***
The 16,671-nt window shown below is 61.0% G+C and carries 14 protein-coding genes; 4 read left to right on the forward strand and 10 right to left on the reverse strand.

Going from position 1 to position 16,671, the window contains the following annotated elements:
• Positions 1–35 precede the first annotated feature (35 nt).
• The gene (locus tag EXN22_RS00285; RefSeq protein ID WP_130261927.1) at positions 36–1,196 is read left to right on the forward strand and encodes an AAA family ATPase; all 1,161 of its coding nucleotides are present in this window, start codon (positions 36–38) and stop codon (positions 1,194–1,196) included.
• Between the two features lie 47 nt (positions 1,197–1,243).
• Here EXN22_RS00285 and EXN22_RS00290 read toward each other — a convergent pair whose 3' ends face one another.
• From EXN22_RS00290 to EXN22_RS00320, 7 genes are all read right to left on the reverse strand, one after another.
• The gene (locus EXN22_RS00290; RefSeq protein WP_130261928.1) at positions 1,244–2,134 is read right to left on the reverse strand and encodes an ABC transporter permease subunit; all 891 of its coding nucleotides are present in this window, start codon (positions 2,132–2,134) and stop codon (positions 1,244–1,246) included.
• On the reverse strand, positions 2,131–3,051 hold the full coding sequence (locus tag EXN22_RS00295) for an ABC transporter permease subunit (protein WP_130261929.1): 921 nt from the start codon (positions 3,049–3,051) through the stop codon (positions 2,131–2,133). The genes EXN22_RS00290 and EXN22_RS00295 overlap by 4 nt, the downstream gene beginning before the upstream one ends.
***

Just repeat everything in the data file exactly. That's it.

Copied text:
The 16,671-nt window shown below is 61.0% G+C and carries 14 protein-coding genes; 4 read left to right on the forward strand and 10 right to left on the reverse strand.

Going from position 1 to position 16,671, the window contains the following annotated elements:
• Positions 1–35 precede the first annotated feature (35 nt).
• The gene (locus tag EXN22_RS00285; RefSeq protein ID WP_130261927.1) at positions 36–1,196 is read left to right on the forward strand and encodes an AAA family ATPase; all 1,161 of its coding nucleotides are present in this window, start codon (positions 36–38) and stop codon (positions 1,194–1,196) included.
• Between the two features lie 47 nt (positions 1,197–1,243).
• Here EXN22_RS00285 and EXN22_RS00290 read toward each other — a convergent pair whose 3' ends face one another.
• From EXN22_RS00290 to EXN22_RS00320, 7 genes are all read right to left on the reverse strand, one after another.
• The gene (locus EXN22_RS00290; RefSeq protein WP_130261928.1) at positions 1,244–2,134 is read right to left on the reverse strand and encodes an ABC transporter permease subunit; all 891 of its coding nucleotides are present in this window, start codon (positions 2,132–2,134) and stop codon (positions 1,244–1,246) included.
• On the reverse strand, positions 2,131–3,051 hold the full coding sequence (locus tag EXN22_RS00295) for an ABC transporter permease subunit (protein WP_130261929.1): 921 nt from the start codon (positions 3,049–3,051) through the stop codon (positions 2,131–2,133). The genes EXN22_RS00290 and EXN22_RS00295 overlap by 4 nt, the downstream gene beginning before the upstream one ends.